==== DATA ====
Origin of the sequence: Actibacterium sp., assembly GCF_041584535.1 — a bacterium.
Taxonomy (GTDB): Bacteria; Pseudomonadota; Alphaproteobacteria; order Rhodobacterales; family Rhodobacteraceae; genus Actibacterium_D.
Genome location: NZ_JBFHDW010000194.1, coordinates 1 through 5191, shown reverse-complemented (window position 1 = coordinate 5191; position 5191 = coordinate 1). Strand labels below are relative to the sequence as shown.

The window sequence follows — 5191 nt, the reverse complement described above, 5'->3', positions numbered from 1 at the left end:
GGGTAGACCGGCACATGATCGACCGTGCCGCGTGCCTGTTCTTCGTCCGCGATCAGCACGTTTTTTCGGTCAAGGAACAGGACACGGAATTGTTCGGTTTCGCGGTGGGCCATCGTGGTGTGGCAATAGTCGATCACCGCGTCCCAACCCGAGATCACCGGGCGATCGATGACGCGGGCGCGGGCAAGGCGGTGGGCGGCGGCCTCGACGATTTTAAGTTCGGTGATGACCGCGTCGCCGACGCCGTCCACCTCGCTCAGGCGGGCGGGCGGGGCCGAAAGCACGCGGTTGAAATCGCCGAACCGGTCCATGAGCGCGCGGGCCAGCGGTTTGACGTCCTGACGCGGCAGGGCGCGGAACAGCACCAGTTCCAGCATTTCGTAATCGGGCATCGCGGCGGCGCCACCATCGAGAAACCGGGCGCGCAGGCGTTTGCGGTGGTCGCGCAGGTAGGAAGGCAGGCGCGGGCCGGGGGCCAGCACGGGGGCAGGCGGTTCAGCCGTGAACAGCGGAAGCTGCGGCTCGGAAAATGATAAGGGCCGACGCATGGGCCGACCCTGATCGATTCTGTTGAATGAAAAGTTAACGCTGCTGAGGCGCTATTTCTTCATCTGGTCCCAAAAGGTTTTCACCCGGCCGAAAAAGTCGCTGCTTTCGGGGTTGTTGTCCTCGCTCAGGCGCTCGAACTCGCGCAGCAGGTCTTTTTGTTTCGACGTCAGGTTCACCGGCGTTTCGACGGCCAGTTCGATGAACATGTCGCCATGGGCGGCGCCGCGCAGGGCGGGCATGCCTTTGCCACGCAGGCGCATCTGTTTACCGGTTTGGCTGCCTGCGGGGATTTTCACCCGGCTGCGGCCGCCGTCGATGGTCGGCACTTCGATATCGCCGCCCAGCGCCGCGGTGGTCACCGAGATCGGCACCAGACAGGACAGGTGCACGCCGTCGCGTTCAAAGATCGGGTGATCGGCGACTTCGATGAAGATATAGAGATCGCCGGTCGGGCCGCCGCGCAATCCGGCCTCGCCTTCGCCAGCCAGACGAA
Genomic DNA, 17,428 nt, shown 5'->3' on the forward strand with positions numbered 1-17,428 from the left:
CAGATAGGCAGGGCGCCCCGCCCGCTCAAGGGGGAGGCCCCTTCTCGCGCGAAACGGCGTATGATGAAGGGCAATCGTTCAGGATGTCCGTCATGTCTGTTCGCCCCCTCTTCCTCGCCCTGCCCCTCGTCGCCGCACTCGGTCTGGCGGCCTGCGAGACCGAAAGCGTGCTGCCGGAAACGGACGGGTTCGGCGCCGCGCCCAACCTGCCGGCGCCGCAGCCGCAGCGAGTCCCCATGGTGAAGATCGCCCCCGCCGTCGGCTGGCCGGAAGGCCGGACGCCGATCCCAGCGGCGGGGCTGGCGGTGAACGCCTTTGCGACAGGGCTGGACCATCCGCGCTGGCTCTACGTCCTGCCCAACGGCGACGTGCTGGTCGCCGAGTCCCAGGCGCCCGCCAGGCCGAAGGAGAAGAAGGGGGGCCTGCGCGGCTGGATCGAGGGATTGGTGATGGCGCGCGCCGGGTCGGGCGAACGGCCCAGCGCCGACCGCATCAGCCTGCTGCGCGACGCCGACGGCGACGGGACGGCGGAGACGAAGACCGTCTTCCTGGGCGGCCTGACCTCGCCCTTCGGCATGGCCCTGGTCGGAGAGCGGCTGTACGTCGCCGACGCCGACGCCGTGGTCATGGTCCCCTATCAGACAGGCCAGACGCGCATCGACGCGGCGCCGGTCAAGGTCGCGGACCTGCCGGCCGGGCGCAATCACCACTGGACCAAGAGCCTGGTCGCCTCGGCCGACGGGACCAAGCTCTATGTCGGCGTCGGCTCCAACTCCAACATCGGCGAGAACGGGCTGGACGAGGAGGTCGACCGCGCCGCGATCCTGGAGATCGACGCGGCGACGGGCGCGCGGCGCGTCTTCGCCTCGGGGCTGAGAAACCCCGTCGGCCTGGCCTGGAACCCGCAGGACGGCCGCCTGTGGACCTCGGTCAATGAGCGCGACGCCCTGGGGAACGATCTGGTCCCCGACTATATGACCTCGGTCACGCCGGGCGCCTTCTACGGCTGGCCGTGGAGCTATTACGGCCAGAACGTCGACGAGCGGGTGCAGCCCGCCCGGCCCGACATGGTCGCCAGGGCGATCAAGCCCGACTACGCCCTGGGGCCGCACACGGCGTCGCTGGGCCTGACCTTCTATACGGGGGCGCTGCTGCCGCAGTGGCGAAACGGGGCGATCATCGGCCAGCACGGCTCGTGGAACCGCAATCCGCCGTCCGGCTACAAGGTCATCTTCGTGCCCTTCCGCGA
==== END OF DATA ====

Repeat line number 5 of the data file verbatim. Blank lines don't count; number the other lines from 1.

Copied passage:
GGGTAGACCGGCACATGATCGACCGTGCCGCGTGCCTGTTCTTCGTCCGCGATCAGCACGTTTTTTCGGTCAAGGAACAGGACACGGAATTGTTCGGTTTCGCGGTGGGCCATCGTGGTGTGGCAATAGTCGATCACCGCGTCCCAACCCGAGATCACCGGGCGATCGATGACGCGGGCGCGGGCAAGGCGGTGGGCGGCGGCCTCGACGATTTTAAGTTCGGTGATGACCGCGTCGCCGACGCCGTCCACCTCGCTCAGGCGGGCGGGCGGGGCCGAAAGCACGCGGTTGAAATCGCCGAACCGGTCCATGAGCGCGCGGGCCAGCGGTTTGACGTCCTGACGCGGCAGGGCGCGGAACAGCACCAGTTCCAGCATTTCGTAATCGGGCATCGCGGCGGCGCCACCATCGAGAAACCGGGCGCGCAGGCGTTTGCGGTGGTCGCGCAGGTAGGAAGGCAGGCGCGGGCCGGGGGCCAGCACGGGGGCAGGCGGTTCAGCCGTGAACAGCGGAAGCTGCGGCTCGGAAAATGATAAGGGCCGACGCATGGGCCGACCCTGATCGATTCTGTTGAATGAAAAGTTAACGCTGCTGAGGCGCTATTTCTTCATCTGGTCCCAAAAGGTTTTCACCCGGCCGAAAAAGTCGCTGCTTTCGGGGTTGTTGTCCTCGCTCAGGCGCTCGAACTCGCGCAGCAGGTCTTTTTGTTTCGACGTCAGGTTCACCGGCGTTTCGACGGCCAGTTCGATGAACATGTCGCCATGGGCGGCGCCGCGCAGGGCGGGCATGCCTTTGCCACGCAGGCGCATCTGTTTACCGGTTTGGCTGCCTGCGGGGATTTTCACCCGGCTGCGGCCGCCGTCGATGGTCGGCACTTCGATATCGCCGCCCAGCGCCGCGGTGGTCACCGAGATCGGCACCAGACAGGACAGGTGCACGCCGTCGCGTTCAAAGATCGGGTGATCGGCGACTTCGATGAAGATATAGAGATCGCCGGTCGGGCCGCCGCGCAATCCGGCCTCGCCTTCGCCAGCCAGACGAA